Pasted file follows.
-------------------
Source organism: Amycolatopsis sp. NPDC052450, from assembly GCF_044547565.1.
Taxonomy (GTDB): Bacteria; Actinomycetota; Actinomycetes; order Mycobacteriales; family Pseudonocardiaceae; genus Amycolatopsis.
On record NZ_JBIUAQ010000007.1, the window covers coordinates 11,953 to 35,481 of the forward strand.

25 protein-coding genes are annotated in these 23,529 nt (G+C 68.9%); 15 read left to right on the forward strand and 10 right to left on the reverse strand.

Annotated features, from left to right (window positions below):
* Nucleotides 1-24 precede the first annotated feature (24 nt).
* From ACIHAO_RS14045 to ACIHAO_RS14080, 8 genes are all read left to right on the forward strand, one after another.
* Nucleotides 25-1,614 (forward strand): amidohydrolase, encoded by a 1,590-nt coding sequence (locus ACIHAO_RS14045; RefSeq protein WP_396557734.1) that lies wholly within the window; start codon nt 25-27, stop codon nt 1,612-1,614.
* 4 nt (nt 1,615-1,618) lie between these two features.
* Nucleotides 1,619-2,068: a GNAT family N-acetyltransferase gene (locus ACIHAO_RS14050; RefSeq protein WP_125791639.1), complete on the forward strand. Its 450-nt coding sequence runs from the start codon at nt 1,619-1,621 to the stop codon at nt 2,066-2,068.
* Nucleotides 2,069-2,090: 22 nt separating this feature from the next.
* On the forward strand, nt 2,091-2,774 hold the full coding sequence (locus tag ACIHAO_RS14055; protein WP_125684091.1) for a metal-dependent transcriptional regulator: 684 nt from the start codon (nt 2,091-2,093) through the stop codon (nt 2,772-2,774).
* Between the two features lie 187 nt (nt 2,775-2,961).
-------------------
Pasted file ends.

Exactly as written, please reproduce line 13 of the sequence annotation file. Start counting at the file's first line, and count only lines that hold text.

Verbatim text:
* Between the two features lie 187 nt (nt 2,775-2,961).